Sofia Kluch 23:05
So I think for a lot of people, we create timelines around close of business. We say, Hey, this needs to be done Thursday. Well, when on Thursday? By close of business, kind of by the end of the day, because we're going to hand it off to someone else, someone's going to be reviewing it next up. And I think this transition of saying, like, Hey, unless you really plan to have someone reviewing it that night, let's make it open of business. Because literally by saying open of business, and then we pick the time, say it's 8, say it's 9 a.m., you know, on Friday, instead of close of business Thursday night, you've given your people a whole evening, and whatever hours of a morning that they would want to spend on it, to figure out what works best for them. Maybe between calls and kids and, and teachers and conferences during a day, there is no time to get that review or that work completed. But I could do it at night and I could do it in the morning. So that's the way that I manage to hit my deadline and keep things moving.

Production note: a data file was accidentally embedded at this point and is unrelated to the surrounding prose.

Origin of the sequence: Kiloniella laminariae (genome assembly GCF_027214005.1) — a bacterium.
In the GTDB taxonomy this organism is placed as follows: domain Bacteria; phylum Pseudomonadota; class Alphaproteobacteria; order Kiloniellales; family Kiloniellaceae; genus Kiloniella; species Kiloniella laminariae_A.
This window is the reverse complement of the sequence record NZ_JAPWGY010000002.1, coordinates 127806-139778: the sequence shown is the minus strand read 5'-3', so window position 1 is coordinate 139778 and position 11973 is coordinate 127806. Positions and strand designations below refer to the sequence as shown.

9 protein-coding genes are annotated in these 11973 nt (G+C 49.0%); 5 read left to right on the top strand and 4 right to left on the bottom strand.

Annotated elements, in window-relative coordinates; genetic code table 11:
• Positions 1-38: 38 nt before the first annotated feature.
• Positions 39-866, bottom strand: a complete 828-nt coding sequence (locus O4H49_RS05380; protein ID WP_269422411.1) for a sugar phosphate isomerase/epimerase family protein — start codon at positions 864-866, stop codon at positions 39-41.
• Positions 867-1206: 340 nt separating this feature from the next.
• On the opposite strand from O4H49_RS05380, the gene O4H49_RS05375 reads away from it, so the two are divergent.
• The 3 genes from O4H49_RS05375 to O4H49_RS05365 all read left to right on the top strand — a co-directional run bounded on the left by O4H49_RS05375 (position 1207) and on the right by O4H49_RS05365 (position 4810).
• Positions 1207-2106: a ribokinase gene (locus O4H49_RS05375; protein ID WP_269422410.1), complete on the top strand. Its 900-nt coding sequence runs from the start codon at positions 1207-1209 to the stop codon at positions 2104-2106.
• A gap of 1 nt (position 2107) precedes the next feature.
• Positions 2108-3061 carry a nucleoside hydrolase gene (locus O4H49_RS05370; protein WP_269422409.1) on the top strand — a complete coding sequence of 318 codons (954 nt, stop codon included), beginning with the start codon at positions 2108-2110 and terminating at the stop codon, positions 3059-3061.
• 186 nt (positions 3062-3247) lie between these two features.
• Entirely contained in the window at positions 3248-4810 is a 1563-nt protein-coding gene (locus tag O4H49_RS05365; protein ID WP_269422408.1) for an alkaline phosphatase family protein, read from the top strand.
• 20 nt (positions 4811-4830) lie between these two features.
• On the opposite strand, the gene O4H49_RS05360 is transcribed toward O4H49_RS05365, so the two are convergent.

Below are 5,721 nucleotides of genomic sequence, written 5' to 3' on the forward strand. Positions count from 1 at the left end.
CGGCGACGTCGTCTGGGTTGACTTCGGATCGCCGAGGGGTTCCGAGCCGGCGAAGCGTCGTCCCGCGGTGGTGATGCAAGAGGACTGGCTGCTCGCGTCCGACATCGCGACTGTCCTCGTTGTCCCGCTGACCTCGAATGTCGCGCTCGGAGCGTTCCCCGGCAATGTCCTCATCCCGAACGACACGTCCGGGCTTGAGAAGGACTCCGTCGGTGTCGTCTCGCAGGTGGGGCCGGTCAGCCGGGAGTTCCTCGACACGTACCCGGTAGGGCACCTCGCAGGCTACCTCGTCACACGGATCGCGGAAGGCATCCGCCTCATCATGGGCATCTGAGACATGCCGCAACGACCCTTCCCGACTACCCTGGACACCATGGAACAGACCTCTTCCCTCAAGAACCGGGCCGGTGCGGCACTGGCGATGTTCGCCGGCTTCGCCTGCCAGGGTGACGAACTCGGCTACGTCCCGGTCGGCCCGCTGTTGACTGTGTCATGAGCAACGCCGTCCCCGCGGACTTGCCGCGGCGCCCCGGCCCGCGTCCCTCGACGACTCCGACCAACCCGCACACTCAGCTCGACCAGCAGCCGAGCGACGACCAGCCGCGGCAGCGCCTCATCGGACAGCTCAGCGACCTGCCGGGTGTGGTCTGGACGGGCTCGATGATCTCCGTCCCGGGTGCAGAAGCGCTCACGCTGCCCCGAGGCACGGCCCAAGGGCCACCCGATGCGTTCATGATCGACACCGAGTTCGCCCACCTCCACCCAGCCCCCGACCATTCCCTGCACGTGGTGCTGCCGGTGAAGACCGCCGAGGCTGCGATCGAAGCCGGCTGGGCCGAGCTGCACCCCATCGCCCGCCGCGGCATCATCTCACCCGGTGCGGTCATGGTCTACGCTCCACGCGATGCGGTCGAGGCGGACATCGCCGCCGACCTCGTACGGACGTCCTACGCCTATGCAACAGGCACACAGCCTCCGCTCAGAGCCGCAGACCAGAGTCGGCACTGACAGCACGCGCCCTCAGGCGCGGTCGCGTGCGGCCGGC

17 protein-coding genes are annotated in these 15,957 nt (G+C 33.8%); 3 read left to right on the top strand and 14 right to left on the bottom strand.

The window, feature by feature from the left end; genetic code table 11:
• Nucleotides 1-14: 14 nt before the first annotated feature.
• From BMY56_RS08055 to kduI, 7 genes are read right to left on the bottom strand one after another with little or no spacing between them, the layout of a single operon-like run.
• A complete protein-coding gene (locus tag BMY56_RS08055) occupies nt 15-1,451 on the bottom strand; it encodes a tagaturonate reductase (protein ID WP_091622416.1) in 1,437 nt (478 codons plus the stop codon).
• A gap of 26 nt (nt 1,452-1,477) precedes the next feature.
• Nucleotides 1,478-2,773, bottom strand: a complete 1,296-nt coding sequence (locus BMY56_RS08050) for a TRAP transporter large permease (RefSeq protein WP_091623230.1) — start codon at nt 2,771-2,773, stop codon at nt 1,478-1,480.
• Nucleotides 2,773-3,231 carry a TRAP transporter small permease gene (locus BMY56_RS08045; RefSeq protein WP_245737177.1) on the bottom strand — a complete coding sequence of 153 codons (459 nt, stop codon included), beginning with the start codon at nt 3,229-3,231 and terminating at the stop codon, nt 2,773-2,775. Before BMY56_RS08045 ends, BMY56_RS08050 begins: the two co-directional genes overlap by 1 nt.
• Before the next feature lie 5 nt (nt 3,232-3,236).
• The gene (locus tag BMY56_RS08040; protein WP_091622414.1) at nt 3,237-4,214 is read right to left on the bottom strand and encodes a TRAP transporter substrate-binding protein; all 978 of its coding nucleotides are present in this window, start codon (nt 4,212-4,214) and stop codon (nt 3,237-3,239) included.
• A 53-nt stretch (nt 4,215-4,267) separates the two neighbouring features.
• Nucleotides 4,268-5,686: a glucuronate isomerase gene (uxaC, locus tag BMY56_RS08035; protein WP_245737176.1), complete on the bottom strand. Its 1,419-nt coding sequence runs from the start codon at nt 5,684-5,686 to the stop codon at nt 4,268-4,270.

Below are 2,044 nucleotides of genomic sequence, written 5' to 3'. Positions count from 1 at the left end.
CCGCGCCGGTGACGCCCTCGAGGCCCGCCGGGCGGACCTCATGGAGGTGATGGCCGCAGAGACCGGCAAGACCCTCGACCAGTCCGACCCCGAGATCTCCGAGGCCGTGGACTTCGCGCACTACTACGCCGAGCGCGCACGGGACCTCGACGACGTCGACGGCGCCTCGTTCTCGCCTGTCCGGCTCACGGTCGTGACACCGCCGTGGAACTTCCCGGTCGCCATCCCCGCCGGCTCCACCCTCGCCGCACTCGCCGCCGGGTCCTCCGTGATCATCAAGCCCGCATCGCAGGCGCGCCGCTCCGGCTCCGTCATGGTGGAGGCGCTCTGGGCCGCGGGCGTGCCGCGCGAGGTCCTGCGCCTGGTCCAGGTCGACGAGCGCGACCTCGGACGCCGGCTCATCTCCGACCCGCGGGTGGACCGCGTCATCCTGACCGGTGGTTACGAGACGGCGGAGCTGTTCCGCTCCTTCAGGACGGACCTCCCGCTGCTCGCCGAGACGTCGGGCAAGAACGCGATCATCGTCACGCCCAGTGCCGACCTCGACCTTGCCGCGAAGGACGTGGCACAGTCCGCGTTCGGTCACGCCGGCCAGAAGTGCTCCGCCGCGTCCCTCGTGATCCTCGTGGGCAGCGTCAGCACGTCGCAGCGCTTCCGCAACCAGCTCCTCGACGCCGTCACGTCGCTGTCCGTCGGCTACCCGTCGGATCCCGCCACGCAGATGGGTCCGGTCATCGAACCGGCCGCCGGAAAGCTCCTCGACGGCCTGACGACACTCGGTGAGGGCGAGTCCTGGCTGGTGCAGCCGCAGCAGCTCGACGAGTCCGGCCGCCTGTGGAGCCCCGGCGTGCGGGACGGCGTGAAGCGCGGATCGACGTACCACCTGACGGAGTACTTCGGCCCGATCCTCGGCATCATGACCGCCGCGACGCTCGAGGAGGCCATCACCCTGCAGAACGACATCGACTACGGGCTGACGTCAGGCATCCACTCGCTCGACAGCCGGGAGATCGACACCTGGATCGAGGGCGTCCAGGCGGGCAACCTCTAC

Jim Collison 23:59
Adam would you add anything to that?
Adam Hickman 24:01
Yeah, just to the same point of that is the allowance of flexibility. So I think you guys have talked a little bit about the relaxed your policies. And it -- maybe this doesn't need to be a written policy that we're talking about here, but if you're building partnerships and networks within your organization, if you flip the script to what Sofia just talked about, like, Hey, when's, when's the due date here? Like when's the deadline? To -- I know you've got a lot going on right now. Talk to me about when this is possible. Right?